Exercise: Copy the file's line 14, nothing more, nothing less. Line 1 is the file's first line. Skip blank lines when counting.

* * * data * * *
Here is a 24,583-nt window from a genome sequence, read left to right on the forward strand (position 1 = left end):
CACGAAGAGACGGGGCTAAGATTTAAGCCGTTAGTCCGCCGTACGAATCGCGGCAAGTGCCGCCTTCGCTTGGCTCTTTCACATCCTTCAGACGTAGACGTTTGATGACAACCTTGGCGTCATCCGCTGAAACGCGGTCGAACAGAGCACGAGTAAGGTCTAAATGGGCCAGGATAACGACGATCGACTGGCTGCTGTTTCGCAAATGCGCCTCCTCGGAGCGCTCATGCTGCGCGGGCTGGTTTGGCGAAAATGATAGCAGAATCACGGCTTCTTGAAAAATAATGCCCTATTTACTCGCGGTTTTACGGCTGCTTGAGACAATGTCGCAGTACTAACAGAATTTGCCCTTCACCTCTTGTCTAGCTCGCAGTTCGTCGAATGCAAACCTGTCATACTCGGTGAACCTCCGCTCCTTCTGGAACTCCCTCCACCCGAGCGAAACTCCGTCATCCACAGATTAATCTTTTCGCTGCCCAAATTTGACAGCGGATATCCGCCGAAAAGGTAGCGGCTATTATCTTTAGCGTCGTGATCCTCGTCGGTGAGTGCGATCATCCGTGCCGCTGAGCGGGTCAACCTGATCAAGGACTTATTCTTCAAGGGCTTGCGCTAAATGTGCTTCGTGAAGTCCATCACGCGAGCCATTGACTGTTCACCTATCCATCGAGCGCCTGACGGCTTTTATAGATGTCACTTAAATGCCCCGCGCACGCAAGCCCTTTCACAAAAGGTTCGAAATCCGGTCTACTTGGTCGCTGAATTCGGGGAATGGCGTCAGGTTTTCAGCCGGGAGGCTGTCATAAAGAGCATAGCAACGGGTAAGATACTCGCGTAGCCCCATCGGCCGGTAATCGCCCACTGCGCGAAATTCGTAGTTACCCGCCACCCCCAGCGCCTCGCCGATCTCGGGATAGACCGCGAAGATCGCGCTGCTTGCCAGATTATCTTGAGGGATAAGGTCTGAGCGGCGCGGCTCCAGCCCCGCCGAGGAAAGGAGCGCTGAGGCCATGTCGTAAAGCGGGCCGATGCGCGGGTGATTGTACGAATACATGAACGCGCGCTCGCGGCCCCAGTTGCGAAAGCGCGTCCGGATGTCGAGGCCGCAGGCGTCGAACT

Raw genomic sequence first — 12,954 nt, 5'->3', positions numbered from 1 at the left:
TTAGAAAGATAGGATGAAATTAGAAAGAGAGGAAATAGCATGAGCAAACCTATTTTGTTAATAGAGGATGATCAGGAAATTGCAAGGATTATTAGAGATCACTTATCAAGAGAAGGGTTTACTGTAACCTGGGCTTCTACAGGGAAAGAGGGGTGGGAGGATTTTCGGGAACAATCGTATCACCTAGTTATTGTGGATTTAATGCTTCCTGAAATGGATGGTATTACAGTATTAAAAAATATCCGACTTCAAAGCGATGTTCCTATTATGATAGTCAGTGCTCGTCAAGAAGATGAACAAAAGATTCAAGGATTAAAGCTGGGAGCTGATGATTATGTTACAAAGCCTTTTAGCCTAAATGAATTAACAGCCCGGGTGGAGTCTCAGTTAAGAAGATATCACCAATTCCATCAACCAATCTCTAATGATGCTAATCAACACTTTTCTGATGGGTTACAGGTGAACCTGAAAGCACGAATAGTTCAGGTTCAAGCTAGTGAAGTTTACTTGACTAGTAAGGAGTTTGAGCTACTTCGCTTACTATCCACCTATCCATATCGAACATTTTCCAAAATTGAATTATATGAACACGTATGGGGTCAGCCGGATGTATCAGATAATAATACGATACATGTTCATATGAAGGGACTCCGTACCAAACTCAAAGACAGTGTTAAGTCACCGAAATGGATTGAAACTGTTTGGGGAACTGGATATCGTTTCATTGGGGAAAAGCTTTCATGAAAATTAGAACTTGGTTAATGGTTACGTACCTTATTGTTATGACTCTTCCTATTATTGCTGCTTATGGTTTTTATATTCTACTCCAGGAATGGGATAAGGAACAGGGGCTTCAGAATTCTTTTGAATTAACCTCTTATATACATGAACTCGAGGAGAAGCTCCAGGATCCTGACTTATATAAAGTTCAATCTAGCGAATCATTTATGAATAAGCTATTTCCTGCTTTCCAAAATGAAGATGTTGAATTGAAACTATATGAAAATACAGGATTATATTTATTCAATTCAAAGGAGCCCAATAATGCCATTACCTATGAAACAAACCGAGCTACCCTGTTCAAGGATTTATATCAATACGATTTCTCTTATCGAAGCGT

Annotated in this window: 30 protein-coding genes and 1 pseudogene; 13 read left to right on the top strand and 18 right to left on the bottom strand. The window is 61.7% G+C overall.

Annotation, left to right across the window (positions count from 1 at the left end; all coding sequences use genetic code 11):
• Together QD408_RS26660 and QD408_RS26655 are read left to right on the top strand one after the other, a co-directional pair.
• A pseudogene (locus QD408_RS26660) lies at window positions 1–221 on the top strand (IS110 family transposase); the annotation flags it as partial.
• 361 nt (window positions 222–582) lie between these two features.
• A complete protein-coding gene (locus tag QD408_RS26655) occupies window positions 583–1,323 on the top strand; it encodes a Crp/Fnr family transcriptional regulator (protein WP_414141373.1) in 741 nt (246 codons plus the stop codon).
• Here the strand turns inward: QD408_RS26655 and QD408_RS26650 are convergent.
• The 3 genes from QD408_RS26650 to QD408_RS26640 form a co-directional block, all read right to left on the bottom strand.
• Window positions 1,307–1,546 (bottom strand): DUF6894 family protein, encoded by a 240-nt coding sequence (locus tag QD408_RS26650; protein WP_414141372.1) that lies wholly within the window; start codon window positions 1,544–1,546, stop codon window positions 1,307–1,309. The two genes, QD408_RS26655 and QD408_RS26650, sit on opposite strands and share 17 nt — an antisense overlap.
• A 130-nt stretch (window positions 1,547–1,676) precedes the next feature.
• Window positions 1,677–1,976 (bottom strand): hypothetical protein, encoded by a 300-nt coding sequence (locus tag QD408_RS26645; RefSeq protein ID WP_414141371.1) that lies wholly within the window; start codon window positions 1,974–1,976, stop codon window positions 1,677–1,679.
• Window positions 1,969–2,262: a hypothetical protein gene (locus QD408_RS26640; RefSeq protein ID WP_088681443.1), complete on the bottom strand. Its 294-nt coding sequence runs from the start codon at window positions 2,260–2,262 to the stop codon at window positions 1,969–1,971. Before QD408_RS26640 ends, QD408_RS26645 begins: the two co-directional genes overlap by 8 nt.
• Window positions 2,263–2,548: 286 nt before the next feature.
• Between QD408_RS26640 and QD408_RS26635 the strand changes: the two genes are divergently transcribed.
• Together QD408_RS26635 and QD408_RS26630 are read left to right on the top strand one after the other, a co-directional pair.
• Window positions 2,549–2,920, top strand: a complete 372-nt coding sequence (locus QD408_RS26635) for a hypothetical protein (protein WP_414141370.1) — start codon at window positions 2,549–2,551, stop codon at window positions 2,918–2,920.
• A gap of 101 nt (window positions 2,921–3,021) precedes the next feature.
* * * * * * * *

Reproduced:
• A 130-nt stretch (window positions 1,547–1,676) precedes the next feature.